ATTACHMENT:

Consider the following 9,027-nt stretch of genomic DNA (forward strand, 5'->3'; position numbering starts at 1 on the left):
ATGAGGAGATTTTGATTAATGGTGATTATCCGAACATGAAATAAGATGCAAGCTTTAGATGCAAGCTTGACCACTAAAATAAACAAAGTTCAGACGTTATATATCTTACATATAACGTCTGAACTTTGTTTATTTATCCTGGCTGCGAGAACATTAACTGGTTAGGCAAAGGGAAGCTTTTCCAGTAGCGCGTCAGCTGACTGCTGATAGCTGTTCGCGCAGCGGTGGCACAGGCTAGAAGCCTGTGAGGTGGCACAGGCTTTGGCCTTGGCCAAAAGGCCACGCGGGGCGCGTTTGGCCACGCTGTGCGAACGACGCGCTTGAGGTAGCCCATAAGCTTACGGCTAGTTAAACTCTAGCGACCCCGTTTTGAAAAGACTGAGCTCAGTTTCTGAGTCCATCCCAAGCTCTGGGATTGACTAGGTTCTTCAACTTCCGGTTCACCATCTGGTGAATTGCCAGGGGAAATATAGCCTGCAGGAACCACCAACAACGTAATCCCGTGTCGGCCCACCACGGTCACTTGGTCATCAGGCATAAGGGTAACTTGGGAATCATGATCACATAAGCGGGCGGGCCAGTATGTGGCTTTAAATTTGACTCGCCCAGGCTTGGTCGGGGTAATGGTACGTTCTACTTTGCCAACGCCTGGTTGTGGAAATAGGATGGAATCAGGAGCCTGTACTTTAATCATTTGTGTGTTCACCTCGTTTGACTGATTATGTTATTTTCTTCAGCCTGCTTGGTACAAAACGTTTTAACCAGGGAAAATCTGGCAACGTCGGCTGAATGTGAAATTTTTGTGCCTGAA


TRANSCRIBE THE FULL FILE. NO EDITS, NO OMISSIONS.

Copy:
Consider the following 9,027-nt stretch of genomic DNA (forward strand, 5'->3'; position numbering starts at 1 on the left):
ATGAGGAGATTTTGATTAATGGTGATTATCCGAACATGAAATAAGATGCAAGCTTTAGATGCAAGCTTGACCACTAAAATAAACAAAGTTCAGACGTTATATATCTTACATATAACGTCTGAACTTTGTTTATTTATCCTGGCTGCGAGAACATTAACTGGTTAGGCAAAGGGAAGCTTTTCCAGTAGCGCGTCAGCTGACTGCTGATAGCTGTTCGCGCAGCGGTGGCACAGGCTAGAAGCCTGTGAGGTGGCACAGGCTTTGGCCTTGGCCAAAAGGCCACGCGGGGCGCGTTTGGCCACGCTGTGCGAACGACGCGCTTGAGGTAGCCCATAAGCTTACGGCTAGTTAAACTCTAGCGACCCCGTTTTGAAAAGACTGAGCTCAGTTTCTGAGTCCATCCCAAGCTCTGGGATTGACTAGGTTCTTCAACTTCCGGTTCACCATCTGGTGAATTGCCAGGGGAAATATAGCCTGCAGGAACCACCAACAACGTAATCCCGTGTCGGCCCACCACGGTCACTTGGTCATCAGGCATAAGGGTAACTTGGGAATCATGATCACATAAGCGGGCGGGCCAGTATGTGGCTTTAAATTTGACTCGCCCAGGCTTGGTCGGGGTAATGGTACGTTCTACTTTGCCAACGCCTGGTTGTGGAAATAGGATGGAATCAGGAGCCTGTACTTTAATCATTTGTGTGTTCACCTCGTTTGACTGATTATGTTATTTTCTTCAGCCTGCTTGGTACAAAACGTTTTAACCAGGGAAAATCTGGCAACGTCGGCTGAATGTGAAATTTTTGTGCCTGAA